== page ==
In 12-18 months, we should be back to growth rates that we have been used to
An internet joke ‘Are we back to the 1990′s?’ is doing the rounds highlighting the return of Madhuri Dixit in films, Narayan Murthy in Infosys and weak growth rate of sub 5 percent. The rupee is also under pressure. But KV Kamath, Chairman, ICICI Bank , does not agree with it. He believes in 12-18 months growth will be back to normal, to the levels that we have become used to.
His belief is bolstered by the fact that corporate India is better placed for brownfield expansions not only in terms of removal of red tapes but also in terms of availability of an efficient infrastructure. All the achievement of last 10 years has to be taken into account while talking about sustainable growth. But to transform in a meaninful way, India needs to grow in double digits, Kamath says.
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Kamath does not think the government will allow the rupee to depreciate much beyond 60 since everything that has happened so far has been done consciously. The efforts to stabilise the rupee has not been through market intervention, but more structural. Whether it is allowing FII flows or access to domestic bonds by global investors, every decision has been taken with eyes wide open.
On banking licences, he says if large players come in, they could move fast. But there is a risk of moving too fast. “So I would think, generally, in banking, if you are trying to grow anything over 25 percent, however good you are, the probability of taking mis-steps multiplies in a geometric way, non-linear way (exists),” says Kamath.
Below is the edited transcript of KV Kamath’s interview with CNBC-TV18
Q: Does it looking like the last 10 years was a dream and we have to get used to a 5-6 percent growth for a longish period and rupee depreciating every year by 5 percent or so.
A: I don’t agree with that. I think we have challenges for the immediate future; in 12-18 months, we should be back to growth rates that we have been used to. I also do not believe that we will fall anywhere below the current rate of growth because there are too many things happening in the economy, which will prevent it, but there are also too many things happening in the economy, which prevents it from growing faster.
Q: There was a belief consensus growing that we perhaps have seen the worst already. Q3 of FY13 was 4.5 percent, we crawled perhaps to 4.8 percent in Q4. There was a feeling that from here it is 4.8 percent and then 5 percent perhaps, and more. But with this huge meltdown in asset prices and the depreciation of the rupee, do you think we could be sub-5 percent for FY14 as well?
A: The events that have happened in the last few weeks as it were, if I don’t factor that in I don’t see growth actually dropping below 5 percent. So probably the steady growth would be around 5 percent. I am saying this because there are too many things that have happened for the good which cannot be suddenly yanked away to push us back into 4.5 percent or 4 percent growth. There are too many positives that have happened.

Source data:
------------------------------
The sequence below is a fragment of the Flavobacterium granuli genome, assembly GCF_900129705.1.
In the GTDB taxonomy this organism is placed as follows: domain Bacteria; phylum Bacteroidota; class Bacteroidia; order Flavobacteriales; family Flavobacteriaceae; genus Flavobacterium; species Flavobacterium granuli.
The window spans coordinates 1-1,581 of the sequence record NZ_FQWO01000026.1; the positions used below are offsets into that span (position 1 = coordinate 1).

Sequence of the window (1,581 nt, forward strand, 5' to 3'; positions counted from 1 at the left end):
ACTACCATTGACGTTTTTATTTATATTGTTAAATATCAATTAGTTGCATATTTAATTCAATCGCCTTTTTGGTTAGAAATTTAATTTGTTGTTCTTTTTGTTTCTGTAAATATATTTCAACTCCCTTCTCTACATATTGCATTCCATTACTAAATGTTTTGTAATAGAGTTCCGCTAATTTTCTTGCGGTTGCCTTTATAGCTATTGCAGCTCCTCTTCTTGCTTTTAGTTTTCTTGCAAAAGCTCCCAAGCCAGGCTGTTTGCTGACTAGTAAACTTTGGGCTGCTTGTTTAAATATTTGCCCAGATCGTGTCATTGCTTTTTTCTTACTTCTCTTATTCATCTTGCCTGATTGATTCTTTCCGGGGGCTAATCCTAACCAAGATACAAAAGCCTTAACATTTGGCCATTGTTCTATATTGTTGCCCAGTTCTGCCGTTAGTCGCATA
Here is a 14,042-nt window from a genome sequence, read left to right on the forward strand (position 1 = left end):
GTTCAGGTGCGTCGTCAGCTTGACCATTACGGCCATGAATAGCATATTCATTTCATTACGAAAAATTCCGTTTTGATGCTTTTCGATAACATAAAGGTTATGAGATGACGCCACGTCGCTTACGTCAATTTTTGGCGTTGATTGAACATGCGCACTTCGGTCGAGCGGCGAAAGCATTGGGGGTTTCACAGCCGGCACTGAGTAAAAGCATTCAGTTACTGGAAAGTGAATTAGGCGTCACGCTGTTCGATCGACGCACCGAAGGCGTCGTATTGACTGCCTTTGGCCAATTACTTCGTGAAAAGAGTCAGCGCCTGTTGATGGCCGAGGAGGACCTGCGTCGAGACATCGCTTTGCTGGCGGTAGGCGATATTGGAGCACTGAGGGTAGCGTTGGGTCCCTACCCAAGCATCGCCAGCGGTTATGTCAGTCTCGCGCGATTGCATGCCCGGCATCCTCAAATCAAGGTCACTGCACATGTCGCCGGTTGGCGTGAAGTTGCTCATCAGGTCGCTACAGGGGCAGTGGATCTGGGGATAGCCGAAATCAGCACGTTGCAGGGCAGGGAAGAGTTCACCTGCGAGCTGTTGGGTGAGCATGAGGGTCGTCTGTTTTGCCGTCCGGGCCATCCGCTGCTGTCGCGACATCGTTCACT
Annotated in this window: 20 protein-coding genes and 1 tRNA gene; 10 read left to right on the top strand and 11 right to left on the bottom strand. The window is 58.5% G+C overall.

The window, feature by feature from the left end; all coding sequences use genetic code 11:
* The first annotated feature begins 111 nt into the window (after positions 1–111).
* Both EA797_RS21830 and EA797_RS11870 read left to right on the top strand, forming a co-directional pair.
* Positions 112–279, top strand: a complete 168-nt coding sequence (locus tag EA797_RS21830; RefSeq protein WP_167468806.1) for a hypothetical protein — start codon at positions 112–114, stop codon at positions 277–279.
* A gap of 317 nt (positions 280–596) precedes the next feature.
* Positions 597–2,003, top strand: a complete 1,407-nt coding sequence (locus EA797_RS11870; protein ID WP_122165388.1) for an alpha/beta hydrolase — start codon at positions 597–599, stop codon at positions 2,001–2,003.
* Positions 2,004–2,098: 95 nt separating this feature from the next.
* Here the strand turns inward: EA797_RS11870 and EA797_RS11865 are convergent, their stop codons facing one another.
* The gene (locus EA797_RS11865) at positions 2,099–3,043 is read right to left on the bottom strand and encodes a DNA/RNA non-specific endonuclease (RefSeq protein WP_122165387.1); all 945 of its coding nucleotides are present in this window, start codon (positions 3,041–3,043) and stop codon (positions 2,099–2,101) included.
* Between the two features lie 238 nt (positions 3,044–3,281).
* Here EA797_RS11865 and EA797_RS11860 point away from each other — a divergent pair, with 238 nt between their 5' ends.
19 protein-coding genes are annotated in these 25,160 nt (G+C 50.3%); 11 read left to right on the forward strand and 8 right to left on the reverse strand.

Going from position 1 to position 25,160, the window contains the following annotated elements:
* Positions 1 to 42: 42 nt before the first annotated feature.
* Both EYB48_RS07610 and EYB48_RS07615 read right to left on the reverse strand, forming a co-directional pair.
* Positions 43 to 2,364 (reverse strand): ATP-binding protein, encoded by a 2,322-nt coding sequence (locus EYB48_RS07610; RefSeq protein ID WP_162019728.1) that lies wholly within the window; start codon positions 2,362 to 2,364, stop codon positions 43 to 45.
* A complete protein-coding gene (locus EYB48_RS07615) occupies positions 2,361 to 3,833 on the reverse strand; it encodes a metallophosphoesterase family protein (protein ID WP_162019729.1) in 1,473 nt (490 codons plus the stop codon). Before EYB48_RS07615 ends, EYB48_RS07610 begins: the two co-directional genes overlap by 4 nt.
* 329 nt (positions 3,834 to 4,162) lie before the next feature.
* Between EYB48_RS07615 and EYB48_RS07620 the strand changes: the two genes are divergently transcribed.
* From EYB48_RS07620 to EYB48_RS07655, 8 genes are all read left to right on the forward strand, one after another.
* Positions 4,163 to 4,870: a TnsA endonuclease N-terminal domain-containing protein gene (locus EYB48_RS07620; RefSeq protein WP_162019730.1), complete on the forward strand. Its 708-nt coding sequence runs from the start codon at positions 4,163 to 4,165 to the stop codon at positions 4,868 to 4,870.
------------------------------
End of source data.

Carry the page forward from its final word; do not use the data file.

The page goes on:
Q: What would they be?
A: For example, start with corporate India. Corporate India is deleveraged except on the infrastructure side where we thought that they are leveraged appropriately the business that they are in, but by and large corporate India is deleveraged. Corporate India can invest at speed, which it could never do earlier because it had to get licences, it had to get clearances, it had to raise money, etc. Today there is cash surplus, by and large most in industries, if it is a brown field site, you do not have to deal with too many clearances.
On the manufacturing side capacity can be built up very quickly. There is a vast infrastructure already built up. Take for example the rural road network, that is what I would really think is the backbone of India. 300,000 km of road built over the last 10 years or so, 60,000 km of highway. The entire telecommunication network, ports, which are significantly more efficient than they were 10 years back, airports which are multiple times more efficient than they were. So we take these for granted at times, but all these put together sustained growth.
We need to study the events of the last few weeks, in the context of exchange rate movement, but at this point in time, we have not had any feedback from any client saying that this could impact us adversely. Indeed, it could impact a few clients adversely, but not system wise because that ways the borrowing impact is still not that severe. People have been careful or have been asked to take care because ECB was not freely accessible and they have behaved in an appropriate manner. So we will have to see what that impact could be, but I don’t see growth coming down significantly below where it is.
Q: China has come to terms with the fact 10 percent growth is not good for the economy, it is creating severe imbalances. They have sold the idea to their population that 7.5 percent is good and 11 percent is not good for you. Do we also have to accept that rather than continue to bemoan an 8 percent for which we couldn’t find the coal, for which we were scanning away mining rights. Do we need to sell that the proper growth which India’s administrative executive bandwidth can manage is not 8 percent, it is really 5-6 percent?
A: China is saying this now and they are already a five trillion plus economy. They went up to 5 trillion, they were very happy looking at 12 percent or low teen growth.
I think for India to transform, we need a growth in double digits, whether it is going to be 10 percent, which is sufficient, or 12 percent, time will tell, but we need to touch that double digit growth for us to transform in a meaningful way and meet expectations in a meaningful way.